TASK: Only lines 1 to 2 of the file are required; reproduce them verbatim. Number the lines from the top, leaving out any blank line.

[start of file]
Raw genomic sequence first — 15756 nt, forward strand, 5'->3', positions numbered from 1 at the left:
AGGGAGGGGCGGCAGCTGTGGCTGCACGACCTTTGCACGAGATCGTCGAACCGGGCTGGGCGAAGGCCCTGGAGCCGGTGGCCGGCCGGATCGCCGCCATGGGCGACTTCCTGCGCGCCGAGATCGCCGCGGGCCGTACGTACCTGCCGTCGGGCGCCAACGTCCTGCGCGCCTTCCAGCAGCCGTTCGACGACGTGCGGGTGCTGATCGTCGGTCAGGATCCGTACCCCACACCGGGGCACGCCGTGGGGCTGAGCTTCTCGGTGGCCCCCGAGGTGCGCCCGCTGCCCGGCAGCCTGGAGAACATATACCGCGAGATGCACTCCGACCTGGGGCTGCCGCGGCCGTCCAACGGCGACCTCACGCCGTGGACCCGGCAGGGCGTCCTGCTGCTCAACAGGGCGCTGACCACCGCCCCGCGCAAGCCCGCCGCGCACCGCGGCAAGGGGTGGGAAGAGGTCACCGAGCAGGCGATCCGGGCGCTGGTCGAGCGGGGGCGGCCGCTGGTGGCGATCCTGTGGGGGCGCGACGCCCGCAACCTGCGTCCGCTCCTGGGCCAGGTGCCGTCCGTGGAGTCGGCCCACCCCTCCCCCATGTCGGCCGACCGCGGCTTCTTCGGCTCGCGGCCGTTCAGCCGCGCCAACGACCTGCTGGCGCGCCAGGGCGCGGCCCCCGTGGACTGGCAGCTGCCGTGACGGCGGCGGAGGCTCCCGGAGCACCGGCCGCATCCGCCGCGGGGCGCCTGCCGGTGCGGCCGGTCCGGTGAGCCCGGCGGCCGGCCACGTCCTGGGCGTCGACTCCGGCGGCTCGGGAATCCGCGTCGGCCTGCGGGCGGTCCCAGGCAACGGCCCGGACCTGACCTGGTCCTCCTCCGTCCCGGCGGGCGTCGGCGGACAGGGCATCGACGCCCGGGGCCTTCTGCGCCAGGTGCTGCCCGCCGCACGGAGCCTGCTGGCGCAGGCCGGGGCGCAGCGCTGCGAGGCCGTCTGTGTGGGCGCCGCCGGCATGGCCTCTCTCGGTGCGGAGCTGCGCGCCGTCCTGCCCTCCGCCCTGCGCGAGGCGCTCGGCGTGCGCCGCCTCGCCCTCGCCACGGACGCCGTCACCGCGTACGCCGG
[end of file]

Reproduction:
Raw genomic sequence first — 15756 nt, forward strand, 5'->3', positions numbered from 1 at the left:
AGGGAGGGGCGGCAGCTGTGGCTGCACGACCTTTGCACGAGATCGTCGAACCGGGCTGGGCGAAGGCCCTGGAGCCGGTGGCCGGCCGGATCGCCGCCATGGGCGACTTCCTGCGCGCCGAGATCGCCGCGGGCCGTACGTACCTGCCGTCGGGCGCCAACGTCCTGCGCGCCTTCCAGCAGCCGTTCGACGACGTGCGGGTGCTGATCGTCGGTCAGGATCCGTACCCCACACCGGGGCACGCCGTGGGGCTGAGCTTCTCGGTGGCCCCCGAGGTGCGCCCGCTGCCCGGCAGCCTGGAGAACATATACCGCGAGATGCACTCCGACCTGGGGCTGCCGCGGCCGTCCAACGGCGACCTCACGCCGTGGACCCGGCAGGGCGTCCTGCTGCTCAACAGGGCGCTGACCACCGCCCCGCGCAAGCCCGCCGCGCACCGCGGCAAGGGGTGGGAAGAGGTCACCGAGCAGGCGATCCGGGCGCTGGTCGAGCGGGGGCGGCCGCTGGTGGCGATCCTGTGGGGGCGCGACGCCCGCAACCTGCGTCCGCTCCTGGGCCAGGTGCCGTCCGTGGAGTCGGCCCACCCCTCCCCCATGTCGGCCGACCGCGGCTTCTTCGGCTCGCGGCCGTTCAGCCGCGCCAACGACCTGCTGGCGCGCCAGGGCGCGGCCCCCGTGGACTGGCAGCTGCCGTGACGGCGGCGGAGGCTCCCGGAGCACCGGCCGCATCCGCCGCGGGGCGCCTGCCGGTGCGGCCGGTCCGGTGAGCCCGGCGGCCGGCCACGTCCTGGGCGTCGACTCCGGCGGCTCGGGAATCCGCGTCGGCCTGCGGGCGGTCCCAGGCAACGGCCCGGACCTGACCTGGTCCTCCTCCGTCCCGGCGGGCGTCGGCGGACAGGGCATCGACGCCCGGGGCCTTCTGCGCCAGGTGCTGCCCGCCGCACGGAGCCTGCTGGCGCAGGCCGGGGCGCAGCGCTGCGAGGCCGTCTGTGTGGGCGCCGCCGGCATGGCCTCTCTCGGTGCGGAGCTGCGCGCCGTCCTGCCCTCCGCCCTGCGCGAGGCGCTCGGCGTGCGCCGCCTCGCCCTCGCCACGGACGCCGTCACCGCGTACGCCGG